Harry Forbes had bought some lands on the margin of the plains which, in every dry seasons, might have been capable of producing crops though, in no year would the prospect be very encouraging. He made an attempt to better his condition by embanking a small section and pumping out the waters by means of a steam-driven "flash-wheel" and found that considerable benefit was gained by the expedient. The bank was too light, however, to be effective, and, noticing that conditions were being aggravated by the artificial drainage of the up-lands, he called on the Council for protection. That the Council refused to give. So an action at law was threatened for a mandamus to compel compliance with the demand. The Council passed a resolution instructing the Reeve to procure a solicitor's advice on the subject. It is known that Mr. Pegley, the solicitor gave a written opinion, but the Reeve refused to have it read to the council. The councillors, a majority of whom were favourable to the scheme for the reclamation of the low lands on the petition of the interested land-owners, did not persist on the production of the lawyer's opinion which had been procured, understanding, of course, that it was adverse to the position taken by the reeve. At the same or a subsequent meeting of the council, a petition was presented duly signed by a majority of the interested assessed owners, as shown by the assessment roll, of about 5000 acre, of submerged lands, praying for the drainage thereof by means of embanking and pumping, and for levying upon the lands and roads in said township to be benefitted the funds necessary for the construction of the works under the provisions of The Municipal Act. The requisite examination was made by Mr. A. McDonell, C. E., on the ice in 1885. His report was duly filed. and after the observance of the necessary preliminaries, was finally adopted by by-law, That by-law was, however quashed by a court of competent jurisdiction, on appeal by reason of a technicality. The costs, which were $4000.00 or more were put on the municipality, and yet the difficulty remained. Within two years, a council was elected of which the majority was favourable to the scheme. Prominent among the ratepayers who openly espoused the scheme were John A. McGregor, W. C. Fletcher, Gen. Hope, Henry Sales, Henry Powell, Alex. Gracey, John Richardson, and others. My recollection is that the three first named were in the council. In an' event, a majority of that council was favourable to the scheme, and Mr. McDonell, C.E., was again called upon to make such a report as he deemed necessary for the drainage of the territory described in the new Petition which had meantime been filed. The engineer's report substantially the same as the former, with, however, some important alterations was in due time submitted to the council and was soon thereafter finally passed. The opposition was not less loud and pronounced than on the previous occasion, but no recourse was had to the Courts, and the work went on. That there was some risk of failure cannot be denied, and had such occurred the township would have been burdened with a debenture debt of not less than $50,000.00 which would have been serious indeed. With good management, however, the risk could not be great, and the only alternative course being, as would appear, the construction of protecting embankments, if not also of a pumping outfit for the protection of the lower lands against the ever increasing flow of the artificial drainage waters of the higher lands, at a cost, perhaps but little short of that of the drainage works proposed, the true course of wisdom would seem to have been fairly obvious.

Whatever mists may have obscured the vision of the time, the smiling fields within the territory today, attest the wisdom of the council that faced such risk as attended an expenditure for reclamation in preference to one of smaller amount that promised to the township or any of its citizens no return. The lands within the territory, are now among the most valuable in the township, and the salubrity of the whole district is doubtless advanced by the withdrawal from the production of mosquitoes and malaria of an area so extensive.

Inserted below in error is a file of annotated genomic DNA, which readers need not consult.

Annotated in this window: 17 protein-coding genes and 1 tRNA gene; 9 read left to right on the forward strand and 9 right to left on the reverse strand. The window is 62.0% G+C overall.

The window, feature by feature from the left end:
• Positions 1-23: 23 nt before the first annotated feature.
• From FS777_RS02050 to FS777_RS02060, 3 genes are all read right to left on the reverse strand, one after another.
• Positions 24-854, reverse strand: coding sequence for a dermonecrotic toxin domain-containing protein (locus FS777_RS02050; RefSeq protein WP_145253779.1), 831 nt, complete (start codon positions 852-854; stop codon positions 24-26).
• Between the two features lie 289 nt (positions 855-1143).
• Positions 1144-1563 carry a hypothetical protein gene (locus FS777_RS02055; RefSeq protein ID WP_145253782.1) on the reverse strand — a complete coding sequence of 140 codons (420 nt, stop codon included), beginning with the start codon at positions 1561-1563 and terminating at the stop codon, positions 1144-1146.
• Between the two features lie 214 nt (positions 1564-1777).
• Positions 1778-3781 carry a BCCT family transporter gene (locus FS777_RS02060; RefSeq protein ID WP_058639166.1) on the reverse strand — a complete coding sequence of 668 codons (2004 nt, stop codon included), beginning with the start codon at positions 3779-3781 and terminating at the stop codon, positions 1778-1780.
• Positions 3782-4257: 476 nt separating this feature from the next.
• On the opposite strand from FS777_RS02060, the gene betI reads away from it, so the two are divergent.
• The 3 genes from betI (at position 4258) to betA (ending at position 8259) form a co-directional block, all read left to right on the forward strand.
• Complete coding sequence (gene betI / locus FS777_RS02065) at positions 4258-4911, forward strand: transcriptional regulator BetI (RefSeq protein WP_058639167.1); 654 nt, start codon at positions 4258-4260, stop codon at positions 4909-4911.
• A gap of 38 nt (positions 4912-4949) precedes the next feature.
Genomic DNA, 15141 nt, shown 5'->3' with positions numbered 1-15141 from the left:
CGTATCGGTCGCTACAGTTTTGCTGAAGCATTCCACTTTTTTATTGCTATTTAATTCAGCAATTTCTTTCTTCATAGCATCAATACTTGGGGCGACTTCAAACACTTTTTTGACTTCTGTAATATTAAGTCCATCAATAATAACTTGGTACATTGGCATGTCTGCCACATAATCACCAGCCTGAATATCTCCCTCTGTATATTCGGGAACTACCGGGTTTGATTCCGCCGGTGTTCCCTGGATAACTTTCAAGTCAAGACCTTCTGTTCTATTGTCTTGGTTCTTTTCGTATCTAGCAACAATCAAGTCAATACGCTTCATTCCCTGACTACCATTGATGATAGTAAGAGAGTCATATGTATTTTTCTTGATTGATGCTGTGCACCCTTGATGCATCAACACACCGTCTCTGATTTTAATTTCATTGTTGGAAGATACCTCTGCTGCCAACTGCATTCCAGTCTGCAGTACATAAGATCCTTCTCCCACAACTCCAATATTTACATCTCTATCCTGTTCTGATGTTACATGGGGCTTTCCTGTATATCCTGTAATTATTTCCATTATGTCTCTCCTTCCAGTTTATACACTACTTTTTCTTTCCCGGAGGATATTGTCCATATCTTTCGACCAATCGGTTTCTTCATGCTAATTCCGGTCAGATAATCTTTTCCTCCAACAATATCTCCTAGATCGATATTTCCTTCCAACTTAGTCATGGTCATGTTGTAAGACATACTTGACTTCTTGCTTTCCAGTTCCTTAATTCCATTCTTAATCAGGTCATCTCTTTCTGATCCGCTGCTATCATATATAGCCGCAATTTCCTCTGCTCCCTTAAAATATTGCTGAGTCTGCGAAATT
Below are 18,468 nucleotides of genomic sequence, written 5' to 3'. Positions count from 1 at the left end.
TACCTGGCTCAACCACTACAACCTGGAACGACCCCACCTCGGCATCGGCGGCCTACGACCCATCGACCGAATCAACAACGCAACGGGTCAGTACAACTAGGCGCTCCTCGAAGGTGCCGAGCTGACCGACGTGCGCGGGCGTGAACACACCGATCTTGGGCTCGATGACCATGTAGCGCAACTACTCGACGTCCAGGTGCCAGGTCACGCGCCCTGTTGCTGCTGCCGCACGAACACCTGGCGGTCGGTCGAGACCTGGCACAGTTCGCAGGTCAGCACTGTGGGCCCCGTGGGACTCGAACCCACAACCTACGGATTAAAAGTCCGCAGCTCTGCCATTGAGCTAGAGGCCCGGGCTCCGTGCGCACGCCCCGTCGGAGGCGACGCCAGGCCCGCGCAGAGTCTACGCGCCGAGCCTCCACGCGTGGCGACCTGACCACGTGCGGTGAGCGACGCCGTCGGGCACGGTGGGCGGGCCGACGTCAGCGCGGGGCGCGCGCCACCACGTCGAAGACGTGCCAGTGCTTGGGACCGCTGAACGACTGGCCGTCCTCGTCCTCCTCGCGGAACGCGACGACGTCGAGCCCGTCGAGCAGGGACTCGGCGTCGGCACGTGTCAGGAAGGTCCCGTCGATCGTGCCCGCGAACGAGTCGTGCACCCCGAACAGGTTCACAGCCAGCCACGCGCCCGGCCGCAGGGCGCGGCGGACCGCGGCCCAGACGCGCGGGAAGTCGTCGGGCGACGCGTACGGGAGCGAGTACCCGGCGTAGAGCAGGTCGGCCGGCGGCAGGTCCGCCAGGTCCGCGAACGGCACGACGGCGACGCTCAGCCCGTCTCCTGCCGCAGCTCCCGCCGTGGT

The difficulties faced during construction were great, but all were overcome, and the machinery was soon in motion. Shortly it was demonstrated that there was to be no failure, but difficulties unforseen, or not fully anticipated, were soon in evidence. The owners were poor, the first breaking of the soil was a very heavy job, and the cost of horses, machinery and farm stock entailed a heavy outlay, in many cases exceeding the resources of the owners. To this was added a drainage difficulty, not at first anticipated. An internal drain had been dredged for carrying the water to the discharging wheel, and while the efficiency of the wheel and machinery was soon demonstrated, the difficulty of inducing the waters to move on a level bottom with speed sufficient to give employment to the machinery at its full capacity or to reduce the water level at the head of the drain to provide an outlet to the distant lands was soon apparent. In a few years it was found necessary to add an auxilliary pumping plant consisting of two steam-driven centrifugal pumps in the same channel over two miles distant from the original pumping station. Fortunately for the interested land-owners the actual cost of the original works was considerably less than the funds provided therefor and the surplus was properly devoted by the council towards payment of the outstanding debentures first falling due, thus relieving the ratepayers from drainage levies for at least one year.

For some years, the assessed area bore the heavy burden, but at last the owners made application to the council for the procurement of special legislation for the extension of the debenture period. An Act of The Ontario Legislature, in accordance with this application was readily procured and under the provisions thereof the period of 15 years originally fixed for the currency of the debentures was extended to 30 years, the yearly rates correspondingly reduced and provision made for the retirement of the outstanding debentures as they should severally fall due by the reduced levies supplemented by the issue and sale yearly of one debenture equivalent to the amount of the yearly rate reduction.

A few years later, the remainder of the plains lands beyond the Jeannettes Creek was reclaimed by the construction of the Dauphin drainage works, and the small westerly portion west of Jeannette's creek, still under water, was rendered fit for cultivation by the construction of the McGregor drainage works. The total area thus reclaimed contains about 1000 acres, or nearly one seventh part of the whole area of the township.

It gives me some satisfaction to think that I had a part, however humble, in advancing the accomplishment of undertakings so important.